Improving Operations in Brick-and-Mortar Retailers through Waste Elimination

Retailers face the paradox of driving down costs to stay profitable while maintaining service levels necessary to satisfy customers.  They must scrutinize their operations from their operating model all the way down to the procedural level to stay on top of the competition, with the goal of passing the value on to the customer in the form of fairly priced goods and pleasant shopping experiences.   Focusing on the needs of the customer lends to topics made famous by the lean movement in manufacturing.  Continuous improvement is a cornerstone of Lean methodology and is achieved by eliminating wasteful pieces of a process that do not add value.  Below is the list of the seven non-value added wastes and retail-specific examples that add significant cost to the bottom line:


Retail Example


Over-ordering products or over-producing in fresh departments to “keep the shelves full” results in excess labor costs and higher shrinkage.


Overstaffed cashiers and customer service employees in departments where no one is shopping results in excess labor costs.


Moving product from the sales floor, to the backroom, and back creates additional labor costs.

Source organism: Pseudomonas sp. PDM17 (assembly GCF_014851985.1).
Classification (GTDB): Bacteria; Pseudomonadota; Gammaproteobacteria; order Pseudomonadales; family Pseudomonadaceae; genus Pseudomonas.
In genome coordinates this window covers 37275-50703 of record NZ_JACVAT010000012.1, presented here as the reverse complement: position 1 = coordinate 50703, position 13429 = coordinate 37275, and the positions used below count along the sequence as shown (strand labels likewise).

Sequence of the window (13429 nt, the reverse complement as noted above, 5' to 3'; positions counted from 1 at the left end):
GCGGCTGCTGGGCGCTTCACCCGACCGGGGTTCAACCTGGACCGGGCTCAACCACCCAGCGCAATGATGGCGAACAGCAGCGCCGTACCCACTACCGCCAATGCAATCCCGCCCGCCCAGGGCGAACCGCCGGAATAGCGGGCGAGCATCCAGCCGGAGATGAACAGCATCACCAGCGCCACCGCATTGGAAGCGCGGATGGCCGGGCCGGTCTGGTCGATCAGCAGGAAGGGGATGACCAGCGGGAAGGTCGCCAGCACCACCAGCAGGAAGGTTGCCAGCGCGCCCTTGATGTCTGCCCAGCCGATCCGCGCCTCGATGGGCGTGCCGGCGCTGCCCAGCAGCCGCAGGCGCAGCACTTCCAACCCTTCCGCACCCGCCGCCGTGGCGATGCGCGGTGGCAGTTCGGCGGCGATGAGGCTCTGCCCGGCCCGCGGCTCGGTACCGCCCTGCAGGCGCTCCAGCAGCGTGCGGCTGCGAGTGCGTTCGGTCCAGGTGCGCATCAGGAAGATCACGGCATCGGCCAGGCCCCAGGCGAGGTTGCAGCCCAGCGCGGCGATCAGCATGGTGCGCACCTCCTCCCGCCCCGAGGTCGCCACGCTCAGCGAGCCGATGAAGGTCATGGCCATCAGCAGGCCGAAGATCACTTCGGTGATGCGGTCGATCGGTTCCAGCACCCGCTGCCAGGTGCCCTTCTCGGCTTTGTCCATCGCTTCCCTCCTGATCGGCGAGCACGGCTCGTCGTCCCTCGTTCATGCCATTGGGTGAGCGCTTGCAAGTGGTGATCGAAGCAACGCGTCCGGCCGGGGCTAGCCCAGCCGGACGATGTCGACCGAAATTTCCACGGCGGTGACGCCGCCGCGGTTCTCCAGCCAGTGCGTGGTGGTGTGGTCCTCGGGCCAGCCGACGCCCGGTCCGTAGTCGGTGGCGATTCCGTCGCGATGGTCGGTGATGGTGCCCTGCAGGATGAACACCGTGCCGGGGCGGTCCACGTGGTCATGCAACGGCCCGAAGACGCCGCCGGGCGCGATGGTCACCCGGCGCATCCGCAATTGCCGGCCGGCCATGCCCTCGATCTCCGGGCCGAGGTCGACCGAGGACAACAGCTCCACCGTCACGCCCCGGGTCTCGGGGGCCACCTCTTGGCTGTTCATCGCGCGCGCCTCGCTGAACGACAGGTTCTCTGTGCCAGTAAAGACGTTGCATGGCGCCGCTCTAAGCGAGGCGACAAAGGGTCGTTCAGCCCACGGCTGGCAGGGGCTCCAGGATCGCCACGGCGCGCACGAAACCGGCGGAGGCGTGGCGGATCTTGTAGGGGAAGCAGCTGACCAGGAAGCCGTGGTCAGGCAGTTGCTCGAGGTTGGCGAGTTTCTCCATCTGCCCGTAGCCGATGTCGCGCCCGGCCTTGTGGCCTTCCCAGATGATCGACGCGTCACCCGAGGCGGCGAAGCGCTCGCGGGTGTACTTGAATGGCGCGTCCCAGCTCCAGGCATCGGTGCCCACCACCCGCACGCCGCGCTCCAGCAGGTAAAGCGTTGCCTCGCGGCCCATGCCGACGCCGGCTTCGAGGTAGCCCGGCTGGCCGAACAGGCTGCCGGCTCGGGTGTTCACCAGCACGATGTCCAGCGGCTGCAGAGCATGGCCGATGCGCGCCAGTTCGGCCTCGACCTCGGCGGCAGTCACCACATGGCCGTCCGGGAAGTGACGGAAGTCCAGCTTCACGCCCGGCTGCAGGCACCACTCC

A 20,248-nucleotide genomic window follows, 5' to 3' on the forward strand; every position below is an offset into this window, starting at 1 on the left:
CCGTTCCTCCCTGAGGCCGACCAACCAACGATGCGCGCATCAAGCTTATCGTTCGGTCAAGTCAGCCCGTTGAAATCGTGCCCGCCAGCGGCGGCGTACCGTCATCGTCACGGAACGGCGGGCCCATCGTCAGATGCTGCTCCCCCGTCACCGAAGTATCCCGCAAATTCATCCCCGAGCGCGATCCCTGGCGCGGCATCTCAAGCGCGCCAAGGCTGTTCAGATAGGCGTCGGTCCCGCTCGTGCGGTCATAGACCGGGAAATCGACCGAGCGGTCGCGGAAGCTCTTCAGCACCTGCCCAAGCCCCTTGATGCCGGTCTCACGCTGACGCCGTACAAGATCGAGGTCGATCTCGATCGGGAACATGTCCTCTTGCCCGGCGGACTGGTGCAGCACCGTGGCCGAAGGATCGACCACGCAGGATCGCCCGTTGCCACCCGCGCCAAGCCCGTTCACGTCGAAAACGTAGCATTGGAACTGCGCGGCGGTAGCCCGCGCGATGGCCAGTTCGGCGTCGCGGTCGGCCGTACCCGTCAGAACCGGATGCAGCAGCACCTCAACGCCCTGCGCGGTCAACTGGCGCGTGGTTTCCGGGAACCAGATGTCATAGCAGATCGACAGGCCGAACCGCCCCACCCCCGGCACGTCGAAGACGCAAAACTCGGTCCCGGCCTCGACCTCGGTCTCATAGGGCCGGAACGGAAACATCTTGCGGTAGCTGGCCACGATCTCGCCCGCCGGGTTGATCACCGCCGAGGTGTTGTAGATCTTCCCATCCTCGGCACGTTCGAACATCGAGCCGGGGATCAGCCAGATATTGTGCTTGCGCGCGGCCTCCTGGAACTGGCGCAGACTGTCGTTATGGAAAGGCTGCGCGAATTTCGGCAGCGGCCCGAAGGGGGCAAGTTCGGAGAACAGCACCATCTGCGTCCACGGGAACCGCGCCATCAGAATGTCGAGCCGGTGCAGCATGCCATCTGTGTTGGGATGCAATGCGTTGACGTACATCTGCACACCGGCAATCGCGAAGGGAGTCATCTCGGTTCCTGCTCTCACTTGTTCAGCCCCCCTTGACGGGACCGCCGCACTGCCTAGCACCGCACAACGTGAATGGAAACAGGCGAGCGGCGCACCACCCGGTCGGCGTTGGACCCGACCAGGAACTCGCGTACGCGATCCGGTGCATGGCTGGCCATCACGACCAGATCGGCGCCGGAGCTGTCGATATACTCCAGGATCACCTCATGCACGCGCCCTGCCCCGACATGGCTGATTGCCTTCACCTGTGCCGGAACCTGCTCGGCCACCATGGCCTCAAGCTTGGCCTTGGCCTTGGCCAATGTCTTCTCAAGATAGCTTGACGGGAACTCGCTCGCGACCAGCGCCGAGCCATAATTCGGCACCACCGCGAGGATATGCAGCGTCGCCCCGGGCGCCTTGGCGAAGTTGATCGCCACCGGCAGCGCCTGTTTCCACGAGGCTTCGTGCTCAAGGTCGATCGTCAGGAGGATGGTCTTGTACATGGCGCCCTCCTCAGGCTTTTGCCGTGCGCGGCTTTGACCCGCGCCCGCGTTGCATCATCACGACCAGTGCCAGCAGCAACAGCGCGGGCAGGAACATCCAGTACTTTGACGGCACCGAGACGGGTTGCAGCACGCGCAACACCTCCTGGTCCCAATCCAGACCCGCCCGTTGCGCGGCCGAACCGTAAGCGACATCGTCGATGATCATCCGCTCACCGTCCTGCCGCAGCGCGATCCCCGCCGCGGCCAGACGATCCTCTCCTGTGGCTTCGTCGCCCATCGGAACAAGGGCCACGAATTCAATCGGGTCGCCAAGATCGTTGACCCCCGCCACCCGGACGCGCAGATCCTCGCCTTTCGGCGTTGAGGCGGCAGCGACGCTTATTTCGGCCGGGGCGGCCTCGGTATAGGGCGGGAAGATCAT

Manually redundant tasks in various forms of printed worksheets, handwritten notes, and system keying could yield hidden shrink and excess labor costs.


Low or non-selling products on the sales floor and in the backroom occupies valuable floor space, ties up capital and leads to higher shrinkage.


Register setups that require reaching or walking about the area to check out the customer will drive up checkout time, hurting the customer experience and potentially repeat business.


Unsellable products that have to be “written off” and customer complaints that can reduce future revenue through lost sales. 

Deeper analysis into retailers’ individual processes would likely uncover more opportunities for improvement.  The above examples are from major store operations and do not highlight inefficiencies that may exist in an office or ancillary function of the store.  Moreover, redundancies may exist across different functional areas outside of the major store operations.  For example, multiple unneeded touch points may exist between HR functions and the store managers. A loss prevention team may be recounting inventory already counted by a department manager (a wasteful procedure when quality could be built into the original inventory control processes).

After defining the customers’ needs, identifying wasteful processes is the next step towards achieving operational excellence. It can help a retailer stay within a restricted labor budget while improving customer service.  One way to quantify these improvements and predict operational expenses is through the use of engineered labor standards, as outlined in another article by one of my colleagues (Let Your Labor Standards Drive Your Retail Labor Budget).  Nonetheless, any incremental improvement to retail operations that will save time, make the job easier or safer, or simplify the job will improve the morale of the workforce, pass value along to the customers, and drive the success of the business.

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